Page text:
A 1941 screwball comedy directed by Howard Hawks, from a Billy Wilder
screenplay, with Gary Cooper and Barbara Stanwyck.
The main question: how could I have waited so long to watch it?
Cooper plays Professor Bertram Potts, the youngest member of a gang of
eight scholars diligently working on a multi-year encyclopedia project.
The project is funded, it's explained, by a benefactor who was outraged
that the Encyclopedia Brittanica failed to properly credit his
invention of the electric toaster.
They live a monastic existence in a Manhattan brownstone.
Potts is writing an article about slang, but a
chance visit from a garbageman makes him realize that his grasp of the
subject is woefully out of date.
So Potts goes out into early-40's New York, soaking up the colorful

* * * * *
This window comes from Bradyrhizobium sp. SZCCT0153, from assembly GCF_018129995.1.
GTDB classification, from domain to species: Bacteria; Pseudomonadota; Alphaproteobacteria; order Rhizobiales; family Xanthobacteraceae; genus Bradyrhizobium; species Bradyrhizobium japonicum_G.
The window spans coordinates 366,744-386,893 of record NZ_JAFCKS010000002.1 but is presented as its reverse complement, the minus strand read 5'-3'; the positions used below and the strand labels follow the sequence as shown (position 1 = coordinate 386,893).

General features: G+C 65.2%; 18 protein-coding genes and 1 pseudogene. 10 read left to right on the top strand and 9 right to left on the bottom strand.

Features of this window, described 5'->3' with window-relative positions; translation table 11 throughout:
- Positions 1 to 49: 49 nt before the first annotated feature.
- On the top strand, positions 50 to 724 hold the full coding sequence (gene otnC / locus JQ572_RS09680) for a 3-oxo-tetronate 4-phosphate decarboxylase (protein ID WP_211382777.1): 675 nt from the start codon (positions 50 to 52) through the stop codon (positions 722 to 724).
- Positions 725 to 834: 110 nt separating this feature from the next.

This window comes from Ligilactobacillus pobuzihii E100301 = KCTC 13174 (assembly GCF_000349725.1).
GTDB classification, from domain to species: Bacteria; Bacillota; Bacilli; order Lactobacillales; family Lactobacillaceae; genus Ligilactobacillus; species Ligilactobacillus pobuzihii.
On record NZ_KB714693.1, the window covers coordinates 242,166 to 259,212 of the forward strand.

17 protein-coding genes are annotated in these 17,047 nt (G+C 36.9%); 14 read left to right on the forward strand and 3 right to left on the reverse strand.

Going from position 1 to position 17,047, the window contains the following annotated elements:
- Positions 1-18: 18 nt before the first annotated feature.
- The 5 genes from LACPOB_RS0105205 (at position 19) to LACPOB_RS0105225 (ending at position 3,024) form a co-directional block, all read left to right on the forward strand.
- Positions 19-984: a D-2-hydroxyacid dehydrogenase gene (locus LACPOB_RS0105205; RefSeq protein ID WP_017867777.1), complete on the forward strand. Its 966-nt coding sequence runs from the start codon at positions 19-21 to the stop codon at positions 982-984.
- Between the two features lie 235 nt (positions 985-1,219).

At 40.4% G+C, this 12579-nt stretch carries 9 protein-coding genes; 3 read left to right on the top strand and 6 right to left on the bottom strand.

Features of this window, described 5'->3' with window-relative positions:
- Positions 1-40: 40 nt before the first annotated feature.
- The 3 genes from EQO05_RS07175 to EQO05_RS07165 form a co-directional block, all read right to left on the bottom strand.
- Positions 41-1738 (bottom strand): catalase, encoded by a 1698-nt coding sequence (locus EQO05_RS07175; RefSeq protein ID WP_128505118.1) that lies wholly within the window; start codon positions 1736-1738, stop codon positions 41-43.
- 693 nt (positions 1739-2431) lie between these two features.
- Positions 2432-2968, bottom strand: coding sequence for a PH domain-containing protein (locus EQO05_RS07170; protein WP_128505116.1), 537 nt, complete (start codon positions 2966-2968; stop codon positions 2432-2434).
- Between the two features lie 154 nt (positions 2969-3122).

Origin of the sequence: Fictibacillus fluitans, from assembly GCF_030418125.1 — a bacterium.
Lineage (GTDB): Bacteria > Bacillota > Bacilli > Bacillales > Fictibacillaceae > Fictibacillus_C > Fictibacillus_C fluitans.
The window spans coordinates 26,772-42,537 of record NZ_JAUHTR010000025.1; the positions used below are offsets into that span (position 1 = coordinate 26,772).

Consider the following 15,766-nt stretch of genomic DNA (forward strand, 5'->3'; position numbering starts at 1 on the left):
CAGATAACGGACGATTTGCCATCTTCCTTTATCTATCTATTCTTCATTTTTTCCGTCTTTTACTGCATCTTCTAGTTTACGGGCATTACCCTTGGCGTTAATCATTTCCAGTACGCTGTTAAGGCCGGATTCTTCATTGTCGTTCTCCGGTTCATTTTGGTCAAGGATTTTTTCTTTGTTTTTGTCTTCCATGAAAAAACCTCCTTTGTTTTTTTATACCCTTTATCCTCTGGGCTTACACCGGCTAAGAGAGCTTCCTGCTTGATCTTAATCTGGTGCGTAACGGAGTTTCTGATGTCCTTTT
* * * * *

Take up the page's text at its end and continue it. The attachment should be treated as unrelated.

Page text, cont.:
language of the street, poolhall, subway, and ballpark. He winds up at a
nightclub, where the star performer is one Sugarpuss O'Shea (Miss Stanwyck).
Potts wants Sugarpuss badly—for research purposes, of
course! She's reluctant, but (as it turns out) the DA is after her to
testify against her mob boss boyfriend. So she decides to hide out
with the encyclopedists, with hilarious results.
There are a lot of things to like here. Nobody played brassy bad girl roles
(with or without the optional "heart of gold" accessory)
Barbara Stanwyck. Coop's pretty good at light comedy too. The dialogue
is clever, and must have been considered pretty racy for 1941.
supporting cast contains lots of actors any old-movie fan will
recognize, and they're all great here: Dana Andrews, in a rare comic
role as the mob boss; Dan Duryea and Ralph Peters as his bumbling
henchmen; Charles Lane as an officious lawyer; Henry Travers (Clarence
himself), S. Z. Sakall (Carl himself), and Richard Haydn (the
Caterpillar himself) as professors. And more.
And also Gene Krupa and his band. Whoa.
2010-01-13 5:00 PM EST
Last Modified 2012-10-05 5:17 AM EST